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It has to have been 1988 when I first read Watchmen. I was a Mormon missionary stationed in Wenatchee, Washington—a zone leader, no less. We weren't allowed even to read newspapers or magazines, let alone comic books, but some sainted individual at church (I now forget who) had found out I was an aspiring science fiction writer and decided I needed to know about the most exciting thing to happen in the field in the time I'd been away. He (because he was definitely male) made me a gift of Issues 2 through 12.

I still remember the marathon reading session that went on that night. Two other elders were hanging out at our apartment that night, and as I finished each issue I would hand it off to my companion, who handed it off to the next elder, and so on. I think all our minds were blown that night, to one extent or another. I don't know what stood out for the other elders, but I was as fired up by the formal brilliance of the books, the panel-to-panel transitions and juxtapositions and visual motifs, as I was by the surface level of the story. Even at 20, I could tell that I had just watched a depth charge exploding against the hull of superhero mythology. I could also tell the blow had been delivered in a way no other medium could have accomplished.

My reading experience wasn't crippled, I think, by not having Issue 1 at hand, though the next day I dragged my companion to the first comics store I could find and plunked down something like ten dollars for a copy. That hurt a little, but it was still less than I would have paid for all twelves issues had I bought them as they came out. I still have those books, bagged in plastic and locked in the safe. I'd be hard-pressed to part with them, even though my Issue 1 is not from the first printing.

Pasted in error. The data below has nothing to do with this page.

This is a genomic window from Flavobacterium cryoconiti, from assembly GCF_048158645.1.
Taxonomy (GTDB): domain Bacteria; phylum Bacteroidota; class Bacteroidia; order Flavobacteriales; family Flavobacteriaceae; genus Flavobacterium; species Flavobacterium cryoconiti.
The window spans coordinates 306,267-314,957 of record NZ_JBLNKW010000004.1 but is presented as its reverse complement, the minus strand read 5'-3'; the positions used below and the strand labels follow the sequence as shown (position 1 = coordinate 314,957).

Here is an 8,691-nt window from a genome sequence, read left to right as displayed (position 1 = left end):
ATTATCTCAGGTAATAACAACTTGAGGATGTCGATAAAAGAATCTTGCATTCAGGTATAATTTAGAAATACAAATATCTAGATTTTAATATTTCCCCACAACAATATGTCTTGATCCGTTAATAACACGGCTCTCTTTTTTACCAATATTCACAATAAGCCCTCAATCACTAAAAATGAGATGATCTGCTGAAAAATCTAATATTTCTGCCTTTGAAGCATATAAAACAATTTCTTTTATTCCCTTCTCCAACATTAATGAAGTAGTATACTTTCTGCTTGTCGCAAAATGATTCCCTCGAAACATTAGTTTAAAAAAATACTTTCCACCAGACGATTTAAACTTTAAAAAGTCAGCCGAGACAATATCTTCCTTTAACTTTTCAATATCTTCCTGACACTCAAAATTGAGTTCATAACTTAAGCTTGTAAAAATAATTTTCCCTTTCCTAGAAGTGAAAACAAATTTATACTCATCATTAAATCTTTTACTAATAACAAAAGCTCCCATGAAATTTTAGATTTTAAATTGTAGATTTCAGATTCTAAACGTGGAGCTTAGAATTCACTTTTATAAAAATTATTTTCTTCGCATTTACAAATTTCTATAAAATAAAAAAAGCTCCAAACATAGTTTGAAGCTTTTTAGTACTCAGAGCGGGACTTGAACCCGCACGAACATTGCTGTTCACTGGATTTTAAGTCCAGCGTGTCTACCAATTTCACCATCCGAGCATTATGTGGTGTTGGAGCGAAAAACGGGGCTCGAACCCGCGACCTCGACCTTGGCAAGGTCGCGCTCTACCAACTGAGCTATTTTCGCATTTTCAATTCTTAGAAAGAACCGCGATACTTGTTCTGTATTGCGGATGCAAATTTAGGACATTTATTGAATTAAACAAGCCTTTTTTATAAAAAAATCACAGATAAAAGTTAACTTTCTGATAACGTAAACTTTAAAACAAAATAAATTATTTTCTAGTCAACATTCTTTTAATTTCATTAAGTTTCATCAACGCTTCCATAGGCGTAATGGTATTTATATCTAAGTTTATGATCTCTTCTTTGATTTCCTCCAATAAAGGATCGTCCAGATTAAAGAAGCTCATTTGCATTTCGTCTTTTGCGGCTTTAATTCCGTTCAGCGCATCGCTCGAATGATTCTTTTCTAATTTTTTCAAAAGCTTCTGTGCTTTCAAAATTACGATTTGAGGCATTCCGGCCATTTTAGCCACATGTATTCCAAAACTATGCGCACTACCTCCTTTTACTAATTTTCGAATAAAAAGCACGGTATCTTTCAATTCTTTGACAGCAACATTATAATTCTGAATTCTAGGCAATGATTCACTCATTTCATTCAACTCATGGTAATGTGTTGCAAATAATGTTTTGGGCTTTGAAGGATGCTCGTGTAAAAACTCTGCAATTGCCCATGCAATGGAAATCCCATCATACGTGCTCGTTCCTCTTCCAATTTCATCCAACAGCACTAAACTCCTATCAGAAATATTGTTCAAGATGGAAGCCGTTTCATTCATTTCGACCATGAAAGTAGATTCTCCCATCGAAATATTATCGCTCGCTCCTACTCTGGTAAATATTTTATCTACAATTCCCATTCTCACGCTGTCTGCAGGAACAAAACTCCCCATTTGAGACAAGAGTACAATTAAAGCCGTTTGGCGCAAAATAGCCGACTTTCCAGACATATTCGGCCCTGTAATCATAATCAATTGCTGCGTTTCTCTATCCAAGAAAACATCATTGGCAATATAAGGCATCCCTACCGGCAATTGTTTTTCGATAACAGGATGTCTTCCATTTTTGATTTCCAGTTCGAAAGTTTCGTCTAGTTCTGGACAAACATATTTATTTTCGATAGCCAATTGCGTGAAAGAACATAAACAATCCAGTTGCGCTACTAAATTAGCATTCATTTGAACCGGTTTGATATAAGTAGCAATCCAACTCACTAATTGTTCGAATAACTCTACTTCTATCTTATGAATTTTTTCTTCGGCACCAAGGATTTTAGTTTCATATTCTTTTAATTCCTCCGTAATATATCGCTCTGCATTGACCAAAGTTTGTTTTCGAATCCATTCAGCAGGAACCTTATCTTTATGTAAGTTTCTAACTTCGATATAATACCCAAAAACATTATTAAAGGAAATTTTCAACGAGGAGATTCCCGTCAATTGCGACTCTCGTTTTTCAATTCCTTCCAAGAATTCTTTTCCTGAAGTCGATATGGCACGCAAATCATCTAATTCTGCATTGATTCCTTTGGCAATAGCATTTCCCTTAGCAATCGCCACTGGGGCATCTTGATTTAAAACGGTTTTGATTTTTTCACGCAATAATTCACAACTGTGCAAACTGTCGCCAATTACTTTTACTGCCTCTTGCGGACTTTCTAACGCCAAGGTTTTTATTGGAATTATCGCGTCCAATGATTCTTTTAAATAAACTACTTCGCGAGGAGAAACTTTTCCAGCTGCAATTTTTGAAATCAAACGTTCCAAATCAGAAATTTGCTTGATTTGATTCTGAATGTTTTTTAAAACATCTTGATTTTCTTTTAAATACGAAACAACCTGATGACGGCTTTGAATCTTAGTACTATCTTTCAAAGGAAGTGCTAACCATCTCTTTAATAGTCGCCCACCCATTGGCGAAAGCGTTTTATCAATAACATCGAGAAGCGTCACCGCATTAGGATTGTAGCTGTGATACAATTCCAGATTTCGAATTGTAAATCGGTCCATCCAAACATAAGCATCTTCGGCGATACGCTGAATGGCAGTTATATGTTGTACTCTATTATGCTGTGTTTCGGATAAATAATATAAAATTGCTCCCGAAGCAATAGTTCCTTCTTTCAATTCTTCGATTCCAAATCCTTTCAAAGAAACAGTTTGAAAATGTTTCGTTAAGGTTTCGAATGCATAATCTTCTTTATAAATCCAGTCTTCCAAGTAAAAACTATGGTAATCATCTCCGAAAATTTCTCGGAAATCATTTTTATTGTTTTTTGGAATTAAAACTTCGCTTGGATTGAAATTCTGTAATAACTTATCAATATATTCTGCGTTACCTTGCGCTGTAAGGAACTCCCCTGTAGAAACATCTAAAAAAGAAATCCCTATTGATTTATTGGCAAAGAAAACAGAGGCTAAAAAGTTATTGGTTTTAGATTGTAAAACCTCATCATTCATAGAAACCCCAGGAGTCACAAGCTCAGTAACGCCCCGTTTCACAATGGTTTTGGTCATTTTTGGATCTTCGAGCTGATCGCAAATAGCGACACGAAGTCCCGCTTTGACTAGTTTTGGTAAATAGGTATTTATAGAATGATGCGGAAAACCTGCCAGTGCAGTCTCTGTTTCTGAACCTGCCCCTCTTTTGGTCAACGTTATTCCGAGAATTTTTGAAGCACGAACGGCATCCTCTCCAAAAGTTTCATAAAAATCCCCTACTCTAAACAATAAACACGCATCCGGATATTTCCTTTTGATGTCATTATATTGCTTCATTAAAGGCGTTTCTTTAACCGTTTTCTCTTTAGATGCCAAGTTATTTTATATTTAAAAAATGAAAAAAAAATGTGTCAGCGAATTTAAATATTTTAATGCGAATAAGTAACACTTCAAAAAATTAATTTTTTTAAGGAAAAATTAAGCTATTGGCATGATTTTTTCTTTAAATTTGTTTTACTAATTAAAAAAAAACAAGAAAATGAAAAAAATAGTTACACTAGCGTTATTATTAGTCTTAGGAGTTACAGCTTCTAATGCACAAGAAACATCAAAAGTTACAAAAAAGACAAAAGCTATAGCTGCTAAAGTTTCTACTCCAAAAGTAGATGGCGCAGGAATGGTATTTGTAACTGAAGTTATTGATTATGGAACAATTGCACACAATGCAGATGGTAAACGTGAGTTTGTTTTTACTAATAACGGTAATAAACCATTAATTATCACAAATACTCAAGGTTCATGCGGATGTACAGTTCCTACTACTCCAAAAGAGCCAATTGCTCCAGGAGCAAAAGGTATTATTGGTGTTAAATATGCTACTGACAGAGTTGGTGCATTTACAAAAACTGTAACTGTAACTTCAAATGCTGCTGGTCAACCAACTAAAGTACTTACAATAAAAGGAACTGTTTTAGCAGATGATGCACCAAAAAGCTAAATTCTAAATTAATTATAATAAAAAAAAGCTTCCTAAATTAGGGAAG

But now I digress. I've reread Watchmen many times over the years, and even turned my wife into a fan, so like any other fan I approached the news of a movie adaptation actually going into production with a mixture of excitement and apprehension. I didn't go to a midnight screening last Thursday night, but I did see the earliest showing I could get to on Friday. And I sat rapt, thrilled, and hypnotized for nearly three hours. Seeing those familiar scenes translated so beautifully and faithfully to the screen, I was transported.

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Thingo saved my baby!

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Thingo saved my baby!
Did Ben Grimm ever have a canine sidekick? If not, he should have—but it's not too late! Marvel, take note: Ella would like to model for the part. Here she is, partway through her transformation into a rocky white crime-fighting dog thing. And Thingo was her name-o.

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Rat carcass in alley this evening. Tire tread on burst stomach. This city is afraid of me. I have seen its true face.

Sad when you almost step in vermin, and the first panel of Watchmen is the thing that leaps to mind. At least I didn't skid in it, like once before.

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The Accidental Terrorist 30th Anniversary Sale

Signed editions
that even a
missionary
could afford.

Order yours now!

William Shunn